U.S. stocks traded mixed Monday morning, with the Dow Jones Industrial Average and S&P 500 gaining some loft toward records while the Nasdaq Composite pulled back after touching an intraday peak.

Investors await semiannual testimony from Federal Reserve Chairman Jerome Powell beginning Wednesday and a batch of economic reports throughout the week. The week also will see the unofficial start of corporate quarterly results.

See: A crazy week for U.S. stocks came with a change in the market narrative—should investors believe it?

How are stock benchmarks trading?

The Dow Jones Industrial Average

was 108 points, or 0.3%, higher at 34,976.

S&P 500 index

was trading 7 points, or 0.2%, higher at about 4,377, touching an intraday high at 4,777.41.

Nasdaq Composite Index

traded 17 points, or 0.1%, lower at 14,684, after establishing an intraday all-time high at 14,761.08.

On Friday, the Dow and S&P 500 finished the session at record highs, booking weekly gains of about 0.2% and 0.4%, respectively. The Nasdaq Composite finished the week at an all-time high with a 0.4% weekly gain. 

What’s driving the market?

After a record finish for all three equity benchmarks Friday, markets were on uncertain footing Monday ahead of a number of key events that could serve as catalysts later in the week. The unofficial start of earnings season, which JPMorgan Chase & Co.

will kick off Tuesday, Powell’s testimony on Capitol Hill, and fresh readings on inflation will likely be the big stories of the week.

Equity markets experienced a bout of turbulence last week before ending with a flourish, prompted partly by a drop in Treasury yields, which raised questions about the outlook for the U.S. economy in the recovery from the pandemic, amid a surge in the spread of the Delta variant of COVID-19, and lofty valuations being assigned to some segments of the market.

Questions about the Fed’s monetary policy in the face of growing evidence of percolating inflation also have been blamed for some of the rocky trading.

Yields for the 10-year

and 30-year Treasury yields

touched lows not seen since February and were still hanging around those levels on Monday morning.

Although concerns about COVID variants continue to buffet upbeat sentiment, some strategists said that if the continued spread of variants delays the rollback of market-stimulative measures by the Fed, then it could ultimately be perceived as a positive factor for bullish investors.

Fawad Razaqzada, market analyst with ThinkMarkets, said COVID infections are “more of a concern for emerging markets since vaccinations in those regions are still moving slowly.”

The U.S. leads the world with a total of 33.85 million cases and in deaths with 607,156. Dr. Anthony Fauci said Sunday it was “horrifying” to see conservatives cheer for low vaccination rates, blaming “ideological rigidity” for hobbling the fight against COVID-19. Fauci, President Joe Biden’s top pandemic adviser, spoke Sunday on CNN.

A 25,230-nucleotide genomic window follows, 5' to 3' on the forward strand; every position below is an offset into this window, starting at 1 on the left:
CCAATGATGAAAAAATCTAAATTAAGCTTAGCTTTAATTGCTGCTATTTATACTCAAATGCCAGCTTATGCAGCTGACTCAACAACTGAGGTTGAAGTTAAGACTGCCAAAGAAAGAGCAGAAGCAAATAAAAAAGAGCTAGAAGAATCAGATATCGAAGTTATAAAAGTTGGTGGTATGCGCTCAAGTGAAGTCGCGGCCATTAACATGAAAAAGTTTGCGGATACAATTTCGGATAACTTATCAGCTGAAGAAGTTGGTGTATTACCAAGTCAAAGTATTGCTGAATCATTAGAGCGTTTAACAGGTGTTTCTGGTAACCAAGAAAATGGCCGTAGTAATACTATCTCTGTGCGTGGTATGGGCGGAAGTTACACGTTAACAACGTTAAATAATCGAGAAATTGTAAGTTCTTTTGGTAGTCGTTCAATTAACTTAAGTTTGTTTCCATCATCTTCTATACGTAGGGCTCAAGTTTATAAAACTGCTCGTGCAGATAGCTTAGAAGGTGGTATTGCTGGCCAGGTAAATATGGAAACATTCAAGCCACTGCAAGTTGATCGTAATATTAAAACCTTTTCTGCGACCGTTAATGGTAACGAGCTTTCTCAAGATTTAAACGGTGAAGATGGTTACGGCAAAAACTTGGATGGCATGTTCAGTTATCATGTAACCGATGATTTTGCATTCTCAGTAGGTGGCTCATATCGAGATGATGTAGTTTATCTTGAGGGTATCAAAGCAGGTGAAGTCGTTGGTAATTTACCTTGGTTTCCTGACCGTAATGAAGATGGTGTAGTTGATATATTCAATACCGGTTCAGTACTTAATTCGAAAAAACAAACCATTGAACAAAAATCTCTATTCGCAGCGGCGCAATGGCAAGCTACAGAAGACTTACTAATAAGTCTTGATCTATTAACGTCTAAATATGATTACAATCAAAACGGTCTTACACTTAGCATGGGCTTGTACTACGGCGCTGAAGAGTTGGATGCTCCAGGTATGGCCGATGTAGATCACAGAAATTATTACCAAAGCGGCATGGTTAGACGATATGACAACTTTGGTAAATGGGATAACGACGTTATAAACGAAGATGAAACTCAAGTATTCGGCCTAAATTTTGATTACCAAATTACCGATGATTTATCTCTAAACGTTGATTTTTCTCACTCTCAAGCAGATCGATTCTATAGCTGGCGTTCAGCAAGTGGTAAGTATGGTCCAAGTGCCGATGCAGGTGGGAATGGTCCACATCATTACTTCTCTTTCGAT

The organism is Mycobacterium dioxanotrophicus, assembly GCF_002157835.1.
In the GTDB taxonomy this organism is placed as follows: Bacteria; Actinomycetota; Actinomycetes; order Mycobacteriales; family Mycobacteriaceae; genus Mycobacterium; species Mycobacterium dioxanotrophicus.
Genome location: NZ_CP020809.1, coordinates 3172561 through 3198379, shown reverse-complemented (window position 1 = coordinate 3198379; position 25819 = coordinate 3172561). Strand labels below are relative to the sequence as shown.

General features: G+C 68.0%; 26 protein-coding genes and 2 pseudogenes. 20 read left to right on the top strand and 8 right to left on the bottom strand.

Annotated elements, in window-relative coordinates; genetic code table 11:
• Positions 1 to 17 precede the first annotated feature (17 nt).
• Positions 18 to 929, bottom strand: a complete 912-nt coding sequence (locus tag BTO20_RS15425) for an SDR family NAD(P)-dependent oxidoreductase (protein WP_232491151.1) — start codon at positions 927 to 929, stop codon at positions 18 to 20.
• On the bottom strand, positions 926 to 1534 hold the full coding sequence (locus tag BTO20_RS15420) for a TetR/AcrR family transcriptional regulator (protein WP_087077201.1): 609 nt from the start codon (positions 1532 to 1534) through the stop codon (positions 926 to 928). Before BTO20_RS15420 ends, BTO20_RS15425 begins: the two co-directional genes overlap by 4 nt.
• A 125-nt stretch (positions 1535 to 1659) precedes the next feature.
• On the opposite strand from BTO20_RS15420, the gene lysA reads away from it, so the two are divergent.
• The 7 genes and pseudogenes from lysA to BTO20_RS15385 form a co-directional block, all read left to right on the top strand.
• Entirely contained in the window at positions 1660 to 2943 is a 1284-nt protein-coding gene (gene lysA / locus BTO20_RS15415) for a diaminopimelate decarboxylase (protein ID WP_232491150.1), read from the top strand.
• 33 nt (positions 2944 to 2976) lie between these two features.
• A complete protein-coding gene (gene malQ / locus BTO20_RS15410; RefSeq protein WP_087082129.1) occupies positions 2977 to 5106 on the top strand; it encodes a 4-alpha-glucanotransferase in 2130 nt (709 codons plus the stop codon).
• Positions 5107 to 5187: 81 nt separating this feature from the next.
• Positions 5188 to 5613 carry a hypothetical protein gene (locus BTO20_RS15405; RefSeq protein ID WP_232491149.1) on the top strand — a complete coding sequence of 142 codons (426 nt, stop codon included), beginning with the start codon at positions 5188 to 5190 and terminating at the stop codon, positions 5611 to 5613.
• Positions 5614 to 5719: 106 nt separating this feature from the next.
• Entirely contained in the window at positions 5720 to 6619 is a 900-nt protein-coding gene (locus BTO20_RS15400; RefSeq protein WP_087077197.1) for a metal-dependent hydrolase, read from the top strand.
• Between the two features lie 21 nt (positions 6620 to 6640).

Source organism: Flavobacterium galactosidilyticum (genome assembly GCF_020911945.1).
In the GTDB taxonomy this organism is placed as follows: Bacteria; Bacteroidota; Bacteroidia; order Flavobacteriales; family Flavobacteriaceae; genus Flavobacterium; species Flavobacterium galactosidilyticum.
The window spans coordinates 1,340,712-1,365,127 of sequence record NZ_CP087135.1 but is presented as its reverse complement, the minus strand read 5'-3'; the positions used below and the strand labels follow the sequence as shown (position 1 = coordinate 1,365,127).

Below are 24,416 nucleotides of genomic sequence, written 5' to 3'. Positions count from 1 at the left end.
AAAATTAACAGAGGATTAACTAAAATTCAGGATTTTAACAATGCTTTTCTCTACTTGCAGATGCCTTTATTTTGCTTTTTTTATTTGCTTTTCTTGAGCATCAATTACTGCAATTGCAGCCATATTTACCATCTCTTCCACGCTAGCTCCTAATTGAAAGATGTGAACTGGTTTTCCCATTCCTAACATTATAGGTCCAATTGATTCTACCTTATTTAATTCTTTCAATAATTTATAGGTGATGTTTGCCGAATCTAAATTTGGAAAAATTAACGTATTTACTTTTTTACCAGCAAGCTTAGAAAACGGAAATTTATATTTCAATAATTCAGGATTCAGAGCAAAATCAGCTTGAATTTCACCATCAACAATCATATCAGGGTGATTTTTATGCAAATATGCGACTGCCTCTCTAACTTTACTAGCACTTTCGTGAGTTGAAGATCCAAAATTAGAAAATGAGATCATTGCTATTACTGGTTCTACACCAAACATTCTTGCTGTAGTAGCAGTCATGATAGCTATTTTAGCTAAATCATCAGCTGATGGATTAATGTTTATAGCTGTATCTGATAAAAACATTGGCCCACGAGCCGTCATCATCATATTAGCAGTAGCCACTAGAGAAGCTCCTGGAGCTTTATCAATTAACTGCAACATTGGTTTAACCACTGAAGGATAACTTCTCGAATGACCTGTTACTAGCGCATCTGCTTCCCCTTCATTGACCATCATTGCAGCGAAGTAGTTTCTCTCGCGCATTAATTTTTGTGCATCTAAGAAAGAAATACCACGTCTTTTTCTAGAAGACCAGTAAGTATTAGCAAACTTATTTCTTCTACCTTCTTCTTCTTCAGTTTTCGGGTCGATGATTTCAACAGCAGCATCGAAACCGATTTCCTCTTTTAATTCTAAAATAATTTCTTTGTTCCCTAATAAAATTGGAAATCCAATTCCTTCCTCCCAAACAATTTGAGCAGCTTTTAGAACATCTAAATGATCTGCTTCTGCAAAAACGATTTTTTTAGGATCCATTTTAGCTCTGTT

“Still, with the markets relaying so much on central bank support, anything that causes a delay in tapering QE purchases should be positive for stocks. So, I doubt Monday’s weakness will last very long,” Razaqzada added, referencing the $120 billion a month asset-purchase program known as QE, or quantitative easing.

No key data were on deck Monday ahead of a busy week in economic reports, starting with a reading of consumer prices on Tuesday.

Minnesota Fed President Neel Kashkari is scheduled to speak at 12 p.m.

Separately, investors were also focused on discussions among finance ministers from the G-20, who are trying to assess the potential implications of a proposal for a global minimum tax.

“We need sustainable sources of revenue that do not rely on further taxing workers’ wages and exacerbating the economic disparities that we are all committed to reducing,” U.S. Treasury Secretary Janet Yellen said in a speech to European Union countries about revamping the corporate tax code internationally.

“We need to put an end to corporations shifting capital income to low tax jurisdictions, and to accounting gimmicks that allow them to avoid paying their fair share,” she said.

Which companies are in focus?

Shares of Virgin Galactic Holdings Inc. SPCE fell around 11% Monday, a day after founder Richard Branson and five crewmates successfully flew into suborbital space on the company’s VSS Unity rocket-powered spaceplane.

Couchbase IncBASE, a provider of a database for enterprise applications, set terms for its initial public offering on Monday, with plans to offer 7 million shares, priced at $20 to $23 each. The company has applied to list on Nasdaq, under the ticker ‘BASE.’ 

Shares of Moderna IncMRNA were up about 3% Monday after the company said it will supply 20 million doses of its COVID-19 vaccine to Argentina.

Shares of SolarWinds Corp. SWI were lower Monday, even after the information technology infrastructure management software company provided an upbeat second-quarter revenue outlook. 

How are other assets faring?

The ICE U.S. Dollar Index DXY, a measure of the currency against six major rivals, was up 0.1%.

Oil futures traded sharply lower on Monday, with the U.S. benchmark CL00 

down 1.7% at $73.35 a barrel. Gold GC00 traded 1% lower at $1,793.60 an ounce.

In European equities, the Stoxx Europe 600 SXXP rose 0.6%. London’s FTSE 100 UKX traded fractionally higher.

In Asia, the Shanghai Composite SHCOMP gained 0.7%, Hong Kong’s Hang Seng Index HSI rose 0.6% on the session and Japan’s Nikkei 225 NIK rallied 2.3% on Monday.

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